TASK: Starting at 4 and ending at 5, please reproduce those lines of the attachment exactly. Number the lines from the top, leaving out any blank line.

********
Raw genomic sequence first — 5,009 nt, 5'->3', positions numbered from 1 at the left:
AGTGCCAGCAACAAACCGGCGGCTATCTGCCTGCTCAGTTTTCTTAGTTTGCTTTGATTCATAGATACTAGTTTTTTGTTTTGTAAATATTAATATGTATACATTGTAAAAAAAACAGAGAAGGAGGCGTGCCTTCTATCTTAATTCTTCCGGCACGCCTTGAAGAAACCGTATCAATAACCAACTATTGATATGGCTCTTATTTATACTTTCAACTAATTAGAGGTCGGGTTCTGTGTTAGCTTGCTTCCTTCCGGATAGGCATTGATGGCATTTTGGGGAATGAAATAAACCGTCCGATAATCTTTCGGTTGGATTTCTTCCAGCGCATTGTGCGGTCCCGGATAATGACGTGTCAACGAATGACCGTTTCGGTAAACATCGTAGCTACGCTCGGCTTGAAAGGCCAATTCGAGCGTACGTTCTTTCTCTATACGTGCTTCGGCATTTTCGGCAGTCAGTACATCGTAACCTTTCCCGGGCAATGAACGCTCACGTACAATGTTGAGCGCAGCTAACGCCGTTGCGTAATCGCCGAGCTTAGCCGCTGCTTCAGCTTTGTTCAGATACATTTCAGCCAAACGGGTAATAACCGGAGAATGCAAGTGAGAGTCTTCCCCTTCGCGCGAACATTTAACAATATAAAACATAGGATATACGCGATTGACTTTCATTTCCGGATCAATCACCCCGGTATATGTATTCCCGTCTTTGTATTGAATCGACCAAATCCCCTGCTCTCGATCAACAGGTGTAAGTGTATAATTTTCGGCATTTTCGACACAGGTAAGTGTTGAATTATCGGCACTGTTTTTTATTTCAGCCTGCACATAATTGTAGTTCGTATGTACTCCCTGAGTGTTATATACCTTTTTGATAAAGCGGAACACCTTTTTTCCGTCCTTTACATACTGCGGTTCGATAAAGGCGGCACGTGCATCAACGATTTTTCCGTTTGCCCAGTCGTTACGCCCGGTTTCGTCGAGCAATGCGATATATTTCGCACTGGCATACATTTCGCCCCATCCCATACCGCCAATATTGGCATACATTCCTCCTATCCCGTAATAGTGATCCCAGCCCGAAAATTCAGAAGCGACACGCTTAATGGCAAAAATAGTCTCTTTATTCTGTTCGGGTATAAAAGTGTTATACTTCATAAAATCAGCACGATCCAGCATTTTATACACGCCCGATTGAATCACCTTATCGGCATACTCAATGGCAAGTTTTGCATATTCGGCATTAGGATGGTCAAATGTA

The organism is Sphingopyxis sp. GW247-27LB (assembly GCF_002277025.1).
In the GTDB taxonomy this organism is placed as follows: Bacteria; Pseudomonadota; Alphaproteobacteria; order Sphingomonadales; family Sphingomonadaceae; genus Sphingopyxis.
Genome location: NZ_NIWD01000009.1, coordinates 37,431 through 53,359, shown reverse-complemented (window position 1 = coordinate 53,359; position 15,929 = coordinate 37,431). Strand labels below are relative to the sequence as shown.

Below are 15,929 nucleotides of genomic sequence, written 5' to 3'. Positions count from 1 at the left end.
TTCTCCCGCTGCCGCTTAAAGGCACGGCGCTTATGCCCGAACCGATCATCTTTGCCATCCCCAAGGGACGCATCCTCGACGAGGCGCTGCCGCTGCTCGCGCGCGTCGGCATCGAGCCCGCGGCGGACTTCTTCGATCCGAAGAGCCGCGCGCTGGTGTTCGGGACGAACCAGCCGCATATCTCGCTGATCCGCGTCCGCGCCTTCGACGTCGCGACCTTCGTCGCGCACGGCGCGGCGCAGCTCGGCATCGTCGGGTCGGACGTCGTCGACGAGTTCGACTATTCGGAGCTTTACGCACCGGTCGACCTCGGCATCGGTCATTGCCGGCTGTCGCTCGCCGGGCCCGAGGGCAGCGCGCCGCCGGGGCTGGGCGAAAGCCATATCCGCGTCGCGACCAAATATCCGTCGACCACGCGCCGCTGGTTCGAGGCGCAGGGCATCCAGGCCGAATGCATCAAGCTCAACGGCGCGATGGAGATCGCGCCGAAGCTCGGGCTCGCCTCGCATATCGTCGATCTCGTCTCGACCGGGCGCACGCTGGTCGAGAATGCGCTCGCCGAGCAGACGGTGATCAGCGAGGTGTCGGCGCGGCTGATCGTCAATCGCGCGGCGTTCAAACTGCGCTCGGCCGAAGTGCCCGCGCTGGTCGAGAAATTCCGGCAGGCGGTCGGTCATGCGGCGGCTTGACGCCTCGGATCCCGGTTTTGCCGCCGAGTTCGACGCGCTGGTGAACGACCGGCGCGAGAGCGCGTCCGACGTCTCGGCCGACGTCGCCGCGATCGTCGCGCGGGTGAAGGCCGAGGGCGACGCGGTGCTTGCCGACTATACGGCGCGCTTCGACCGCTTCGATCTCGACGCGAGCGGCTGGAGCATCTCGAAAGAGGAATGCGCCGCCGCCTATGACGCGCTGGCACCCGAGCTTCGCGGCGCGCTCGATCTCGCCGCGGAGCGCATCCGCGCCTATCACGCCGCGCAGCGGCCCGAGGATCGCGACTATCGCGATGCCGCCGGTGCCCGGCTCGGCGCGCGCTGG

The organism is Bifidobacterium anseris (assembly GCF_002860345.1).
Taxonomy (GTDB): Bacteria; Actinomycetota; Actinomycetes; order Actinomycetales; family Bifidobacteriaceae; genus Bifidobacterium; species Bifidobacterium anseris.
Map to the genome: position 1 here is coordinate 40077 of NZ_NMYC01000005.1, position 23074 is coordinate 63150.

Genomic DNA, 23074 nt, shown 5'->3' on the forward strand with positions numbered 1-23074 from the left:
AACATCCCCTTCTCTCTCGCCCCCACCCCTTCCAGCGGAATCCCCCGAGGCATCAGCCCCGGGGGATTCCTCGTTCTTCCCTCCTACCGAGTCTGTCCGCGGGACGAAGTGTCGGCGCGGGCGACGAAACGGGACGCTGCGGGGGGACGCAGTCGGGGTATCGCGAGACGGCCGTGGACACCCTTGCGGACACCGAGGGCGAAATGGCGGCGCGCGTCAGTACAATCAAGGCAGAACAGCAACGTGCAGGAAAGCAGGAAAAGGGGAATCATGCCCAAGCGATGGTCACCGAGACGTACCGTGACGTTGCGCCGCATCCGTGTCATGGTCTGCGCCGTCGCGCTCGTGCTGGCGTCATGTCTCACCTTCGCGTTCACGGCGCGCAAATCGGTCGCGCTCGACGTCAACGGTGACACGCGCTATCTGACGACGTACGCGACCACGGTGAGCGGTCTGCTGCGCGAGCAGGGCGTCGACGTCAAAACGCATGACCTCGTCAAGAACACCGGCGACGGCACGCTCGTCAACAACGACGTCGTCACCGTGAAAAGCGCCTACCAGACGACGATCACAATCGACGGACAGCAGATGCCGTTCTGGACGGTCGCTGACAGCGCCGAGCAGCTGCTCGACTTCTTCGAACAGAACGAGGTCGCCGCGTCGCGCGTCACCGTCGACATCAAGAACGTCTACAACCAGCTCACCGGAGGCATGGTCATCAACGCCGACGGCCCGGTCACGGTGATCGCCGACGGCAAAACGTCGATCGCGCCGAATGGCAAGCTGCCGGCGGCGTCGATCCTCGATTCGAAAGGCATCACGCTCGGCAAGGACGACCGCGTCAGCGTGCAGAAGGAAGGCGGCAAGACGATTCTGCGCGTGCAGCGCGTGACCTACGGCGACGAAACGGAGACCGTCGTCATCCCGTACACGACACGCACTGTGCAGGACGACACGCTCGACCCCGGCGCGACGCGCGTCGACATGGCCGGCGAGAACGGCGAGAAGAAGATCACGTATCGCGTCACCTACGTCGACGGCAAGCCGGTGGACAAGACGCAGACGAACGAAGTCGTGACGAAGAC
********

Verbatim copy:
In the GTDB taxonomy this organism is placed as follows: Bacteria; Pseudomonadota; Alphaproteobacteria; order Sphingomonadales; family Sphingomonadaceae; genus Sphingopyxis.
Genome location: NZ_NIWD01000009.1, coordinates 37,431 through 53,359, shown reverse-complemented (window position 1 = coordinate 53,359; position 15,929 = coordinate 37,431). Strand labels below are relative to the sequence as shown.